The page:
Sunday, September 5, 2010

Roman Polanski's Death and the Maiden (1994)

This was one of Polanski's great ones. I think I like him best when he's at his most political - that is, when he allows his normal psychosexual concerns take on sociopolitical overtones. Here it's sort of the reverse: he's taken a play that seems to have been mostly sociopolitical in its concerns and brought out its psychosexual overtones. This old review by Owen Gleiberman runs them down well: "Death and the Maiden is a true Polanski movie now, a sadomasochistic love story that locks torturer and victim together in a chillingly intimate spiritual embrace."

Where I differ from Gleiberman's take is in seeing the political dimensions of the story being given equal importance. Maybe this is easier for an American to see in 2010 than in 1995, at least an American who's had the scales fall from his eyes with regard to his fellow-citizens' willingness to torture and condone torture. The subject of the movie is torture, and how societies deal with it: that comes through loud and clear.

That's why for me, the husband is the most interesting character. Sigourney Weaver's Paulina is a marvel, "stalk(ing) through the rubble like a battered Amazon queen exacting her revenge," in Charles Taylor's phrase (the other review I linked to above). And Ben Kingsley as the suspect Dr. Miranda is amazing, his final confession being one of the most five minutes of speaking you'll ever see, sketching for us how an ordinary man, with the ordinary load of ingrained lusts and anger, can, in the right circumstances, act like a monster, and how he can explain it himself afterward, and to what degree he can forgive himself.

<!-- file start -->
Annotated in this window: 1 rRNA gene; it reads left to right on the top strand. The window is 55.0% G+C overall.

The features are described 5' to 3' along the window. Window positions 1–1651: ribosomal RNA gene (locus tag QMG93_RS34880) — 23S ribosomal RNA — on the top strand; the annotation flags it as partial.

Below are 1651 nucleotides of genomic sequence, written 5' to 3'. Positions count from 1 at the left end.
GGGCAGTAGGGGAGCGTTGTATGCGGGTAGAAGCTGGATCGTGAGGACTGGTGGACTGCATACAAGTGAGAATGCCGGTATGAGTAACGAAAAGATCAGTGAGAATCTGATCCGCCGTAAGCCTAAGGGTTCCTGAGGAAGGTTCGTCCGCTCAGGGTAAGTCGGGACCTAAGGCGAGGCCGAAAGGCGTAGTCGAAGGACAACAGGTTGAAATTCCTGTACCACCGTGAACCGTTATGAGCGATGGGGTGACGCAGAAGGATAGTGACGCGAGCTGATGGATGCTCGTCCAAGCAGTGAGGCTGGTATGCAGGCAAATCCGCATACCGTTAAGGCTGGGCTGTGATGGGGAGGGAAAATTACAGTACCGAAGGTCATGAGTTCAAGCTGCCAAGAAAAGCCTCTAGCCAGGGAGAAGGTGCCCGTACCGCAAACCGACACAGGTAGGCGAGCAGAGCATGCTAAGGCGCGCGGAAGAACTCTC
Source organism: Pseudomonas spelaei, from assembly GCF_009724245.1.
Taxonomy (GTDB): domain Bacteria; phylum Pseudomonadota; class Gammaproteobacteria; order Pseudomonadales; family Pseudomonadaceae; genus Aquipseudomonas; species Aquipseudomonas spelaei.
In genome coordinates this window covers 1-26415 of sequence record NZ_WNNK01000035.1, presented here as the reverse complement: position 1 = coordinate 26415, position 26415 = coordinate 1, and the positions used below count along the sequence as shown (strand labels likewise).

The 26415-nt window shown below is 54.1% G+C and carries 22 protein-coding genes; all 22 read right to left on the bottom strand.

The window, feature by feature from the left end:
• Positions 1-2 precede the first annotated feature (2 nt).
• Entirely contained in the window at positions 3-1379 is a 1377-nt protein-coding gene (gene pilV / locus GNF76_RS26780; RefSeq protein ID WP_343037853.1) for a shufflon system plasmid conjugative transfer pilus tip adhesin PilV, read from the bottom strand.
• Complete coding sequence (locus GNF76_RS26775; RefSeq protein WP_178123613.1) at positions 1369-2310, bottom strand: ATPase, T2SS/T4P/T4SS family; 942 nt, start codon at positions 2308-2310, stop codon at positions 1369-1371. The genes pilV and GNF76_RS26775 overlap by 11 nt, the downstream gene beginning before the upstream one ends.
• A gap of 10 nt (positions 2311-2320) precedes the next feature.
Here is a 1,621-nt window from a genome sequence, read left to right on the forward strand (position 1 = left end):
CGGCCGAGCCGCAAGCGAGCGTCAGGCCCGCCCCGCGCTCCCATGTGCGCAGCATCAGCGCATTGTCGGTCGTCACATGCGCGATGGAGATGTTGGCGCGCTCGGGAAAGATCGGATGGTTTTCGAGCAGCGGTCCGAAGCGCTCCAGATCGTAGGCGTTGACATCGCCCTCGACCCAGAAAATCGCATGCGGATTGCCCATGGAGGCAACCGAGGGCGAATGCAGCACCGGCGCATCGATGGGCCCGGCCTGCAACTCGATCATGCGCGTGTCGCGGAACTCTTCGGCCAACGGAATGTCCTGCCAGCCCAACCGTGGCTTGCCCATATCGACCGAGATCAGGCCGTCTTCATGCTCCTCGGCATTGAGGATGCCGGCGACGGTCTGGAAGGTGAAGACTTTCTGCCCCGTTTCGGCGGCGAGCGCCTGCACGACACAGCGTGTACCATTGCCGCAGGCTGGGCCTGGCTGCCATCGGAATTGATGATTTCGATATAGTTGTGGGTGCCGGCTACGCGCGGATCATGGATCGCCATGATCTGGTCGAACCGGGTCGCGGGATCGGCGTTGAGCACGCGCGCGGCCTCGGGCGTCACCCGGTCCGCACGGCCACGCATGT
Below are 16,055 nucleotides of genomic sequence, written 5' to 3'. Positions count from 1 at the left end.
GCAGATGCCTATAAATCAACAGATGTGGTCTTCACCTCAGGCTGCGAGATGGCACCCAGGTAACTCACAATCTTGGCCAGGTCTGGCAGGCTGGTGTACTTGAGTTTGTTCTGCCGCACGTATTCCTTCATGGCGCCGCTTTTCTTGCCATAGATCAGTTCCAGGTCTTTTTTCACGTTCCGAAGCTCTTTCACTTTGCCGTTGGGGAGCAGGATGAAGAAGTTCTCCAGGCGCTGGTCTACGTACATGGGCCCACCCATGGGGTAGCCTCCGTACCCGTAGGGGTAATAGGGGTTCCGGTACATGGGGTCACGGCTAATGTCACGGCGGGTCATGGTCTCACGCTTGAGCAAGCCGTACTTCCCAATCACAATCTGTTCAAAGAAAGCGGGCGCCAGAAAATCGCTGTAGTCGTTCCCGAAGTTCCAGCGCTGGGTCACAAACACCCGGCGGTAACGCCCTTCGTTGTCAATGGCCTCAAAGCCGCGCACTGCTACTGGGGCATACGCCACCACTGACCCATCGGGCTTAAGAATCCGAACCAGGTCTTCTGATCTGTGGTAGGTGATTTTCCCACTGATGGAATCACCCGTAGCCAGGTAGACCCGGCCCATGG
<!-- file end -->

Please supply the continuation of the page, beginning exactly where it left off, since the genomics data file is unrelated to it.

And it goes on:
But the figure of Paulina's husband is the real fulcrum of the drama, as we see him struggle to understand the situation. He's supposed to be a dedicated democrat, a crusader for truth and justice for the victims of the old regime, not to mention that he's Paulina's loving husband. But when her actions, her accusation of the doctor, put him on the spot, we suddenly see how as a man, with a normal load of reflexive misogyny; as a husband, with a normal load of grievance; as a lawyer, with a normal distrust of uncorroborated testimony; as a political figure, with a normal sympathy for authority; as a citizen, with a normal unwillingness to see his kind neighbor as a villain; as a peaceful man, with a normal hesitation to use violence; as all these things and more, he's utterly unequipped to give Paulina's story the credence it deserves, and respond with the action it demands. He hesitates at every key moment. And if he hesitates now, how can we expect the truth and reconciliation commission to work?

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